The formula gives us 32/20 = 1.6 pCPUs.  The VM can’t run on 1.6 pCPUs; it will span 2 pCPUs (we always round up).  That means the 32 vCPU VM can be licensed with just 2 SQL Server Per Proc licenses on this host.

Who wants to do division, fractions, and roundups?  This might sound like hassle but it’s good because it saves you money and keeps you legal.  In our most basic example above, the customer pays for 1 per proc license instead of 4.  In the most complex one, they pay for 2 per proc licenses instead of 32.

And that’s how to license a single VM.  Things get a whole lot more complex when licensing many SQL VMs and then you start looking at buying SQL Enterprise/Datacenter licensing at the host level, and then throw in virtualisation clustering where your SQL licensing impacts on your virtualisation design so you can save large amounts of money.  I covered that one about a year ago and am happy to leave it there for the moment Smile

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SQL Server 2008 R2 Service Pack 1

I hate SQL Service Packs.  Yeah, you heard me!  They just add so much more time to the installation time.  Yeah, you can “slipstream” them, but only a few people ever do it.

Good news everybody!  SQL Server 2008 R2 SP1 is launched.  Some new features are listed on that page but it’s all beyond an accidental DBA like me so I won’t copy/paste and present to understand it all.

Don’t just lash this SP out and hope for the best.  Check your application compatibility.  That applies to your System Center admins too!  There are support lists and you shouldn’t go upgrading without checking for support first.  Assuming there is support is your problem, not Microsoft’s.  You break it – you fix it Smile

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SQL Server 2008 R2 RTM and SQL 2008 R2 Express Downloads

SQL Server 2008 R2 was released to manufacturing.  As usual, a free (and limited scale/functionality) Express edition was also released.  There are three packages, from the version just with the core components, the version with management functionality, and the version that has management and more advanced features:

  • SQL Server 2008 R2 Express: The Microsoft® SQL Server® 2008 R2 Express RTM is a powerful and reliable data management system that delivers a rich set of features, data protection, and performance for embedded applications, lightweight Web Sites and applications, and local data stores. Designed for easy deployment and rapid prototyping, this download includes support for Sysprep, Microsoft’s System Preparation Utility for Microsoft Windows operating system deployment.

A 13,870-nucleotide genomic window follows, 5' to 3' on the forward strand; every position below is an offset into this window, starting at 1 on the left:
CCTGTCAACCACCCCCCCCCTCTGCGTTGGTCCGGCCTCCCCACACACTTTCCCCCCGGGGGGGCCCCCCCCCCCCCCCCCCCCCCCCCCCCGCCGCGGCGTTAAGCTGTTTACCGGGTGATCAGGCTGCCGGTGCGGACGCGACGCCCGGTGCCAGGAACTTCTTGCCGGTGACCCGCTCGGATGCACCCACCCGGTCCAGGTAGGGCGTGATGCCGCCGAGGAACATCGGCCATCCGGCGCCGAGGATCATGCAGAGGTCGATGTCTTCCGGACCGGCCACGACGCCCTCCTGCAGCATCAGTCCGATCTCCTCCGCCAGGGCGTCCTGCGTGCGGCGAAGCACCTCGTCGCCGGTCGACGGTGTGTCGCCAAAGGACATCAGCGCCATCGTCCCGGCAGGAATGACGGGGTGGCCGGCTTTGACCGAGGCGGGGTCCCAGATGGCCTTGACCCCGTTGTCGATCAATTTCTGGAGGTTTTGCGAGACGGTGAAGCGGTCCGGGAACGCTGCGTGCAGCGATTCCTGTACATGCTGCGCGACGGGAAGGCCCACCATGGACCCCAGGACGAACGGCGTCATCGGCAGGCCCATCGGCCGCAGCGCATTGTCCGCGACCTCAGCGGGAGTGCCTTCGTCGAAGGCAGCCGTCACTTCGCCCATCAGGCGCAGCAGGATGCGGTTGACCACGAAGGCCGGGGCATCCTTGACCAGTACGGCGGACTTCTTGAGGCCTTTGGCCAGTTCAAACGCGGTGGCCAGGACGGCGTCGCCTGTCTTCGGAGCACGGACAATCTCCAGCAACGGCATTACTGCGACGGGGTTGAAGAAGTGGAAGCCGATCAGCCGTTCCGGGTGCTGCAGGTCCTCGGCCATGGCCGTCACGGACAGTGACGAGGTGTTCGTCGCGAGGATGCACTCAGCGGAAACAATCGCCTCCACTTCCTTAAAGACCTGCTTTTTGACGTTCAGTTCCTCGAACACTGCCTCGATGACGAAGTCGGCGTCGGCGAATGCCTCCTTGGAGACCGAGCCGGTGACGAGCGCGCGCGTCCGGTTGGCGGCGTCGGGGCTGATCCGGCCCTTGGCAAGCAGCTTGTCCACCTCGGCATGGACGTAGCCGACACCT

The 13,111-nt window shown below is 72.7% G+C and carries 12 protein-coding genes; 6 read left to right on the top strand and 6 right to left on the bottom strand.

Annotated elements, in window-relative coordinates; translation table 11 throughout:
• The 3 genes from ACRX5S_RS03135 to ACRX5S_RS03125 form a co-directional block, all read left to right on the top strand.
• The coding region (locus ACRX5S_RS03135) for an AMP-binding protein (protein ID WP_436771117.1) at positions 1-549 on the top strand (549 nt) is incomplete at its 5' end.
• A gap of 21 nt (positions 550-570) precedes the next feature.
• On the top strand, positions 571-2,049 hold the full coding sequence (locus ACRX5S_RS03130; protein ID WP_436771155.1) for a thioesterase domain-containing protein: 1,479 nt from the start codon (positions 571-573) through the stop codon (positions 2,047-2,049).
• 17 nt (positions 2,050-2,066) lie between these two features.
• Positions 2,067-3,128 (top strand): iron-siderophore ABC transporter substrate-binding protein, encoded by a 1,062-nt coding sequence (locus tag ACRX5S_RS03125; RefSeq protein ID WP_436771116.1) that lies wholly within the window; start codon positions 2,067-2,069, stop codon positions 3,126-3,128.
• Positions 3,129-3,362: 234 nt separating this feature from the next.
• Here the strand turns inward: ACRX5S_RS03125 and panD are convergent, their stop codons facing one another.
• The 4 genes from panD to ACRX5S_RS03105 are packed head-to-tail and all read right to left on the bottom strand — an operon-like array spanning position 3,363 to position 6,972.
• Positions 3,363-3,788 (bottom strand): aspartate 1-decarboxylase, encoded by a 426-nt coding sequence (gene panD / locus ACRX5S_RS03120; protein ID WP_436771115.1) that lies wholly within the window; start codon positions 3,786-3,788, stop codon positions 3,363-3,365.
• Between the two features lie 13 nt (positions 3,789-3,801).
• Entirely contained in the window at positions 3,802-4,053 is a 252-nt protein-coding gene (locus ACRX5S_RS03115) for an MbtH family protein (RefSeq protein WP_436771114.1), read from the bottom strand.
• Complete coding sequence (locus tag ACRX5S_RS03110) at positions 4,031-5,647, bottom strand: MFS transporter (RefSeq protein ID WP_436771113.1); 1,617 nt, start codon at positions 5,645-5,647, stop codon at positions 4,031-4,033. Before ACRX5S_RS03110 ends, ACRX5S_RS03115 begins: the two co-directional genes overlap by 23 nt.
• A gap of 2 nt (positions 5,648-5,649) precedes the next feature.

• SQL 2008 R2 Express with Management Tools: an easy-to-use version of the SQL Server Express data platform that includes the graphical management tool SQL Server Management Studio (SMSS) Express
  • SQL 2008 R2 Express with Advanced Services: an easy-to-use version of the SQL Server Express data platform that includes the graphical management tool SQL Server Management Studio (SMSS) Express, powerful features for reporting, and advanced text-based search capabilities

The requirements for the Express edition are:

  • Windows 7; Windows Server 2003; Windows Server 2008; Windows Server 2008 R2; Windows Vista; Windows XP
  • 32-bit systems: Computer with Intel or compatible 1GHz or faster processor (2 GHz or faster is recommended.)
  • 64-bit systems: 1.4 GHz or faster processor
  • Minimum of 512 MB of RAM (2 GB or more is recommended.)
  • 2.2 GB of available hard disk space
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SQL BPA Command Line Has Encountered A Problem And Needs To Close

I was upgrading an application this morning.  Part of the process was to upgrade SQL 2000 to SQL 2005 (the application is developed by a company that tends to not be adventurous about version platform support).  After I’d gone through the setup wizard, it went to do a last check and came up with this error:


When you’re dealing with something like a SQL upgrade and see something like this … well … you start looking for the phone and dialling 999 (911 for those of you across the pond). 

A very quick search later and I had the solution.  A simple folder creation and a file copy sorts things out.

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SQL 2008 R2 Licensing

Emma Healey (MS Licensing person capable of speaking both English and Microsoft Licensing) has just posted about some changes coming with SQL 2008 R2.  The edition comparisons (available now) are:


SQL Datacenter edition will continue to allow unlimited virtual machines to run SQL on a host.  Enterprise edition changes to now allow up to 4 SQL instances to run on a host.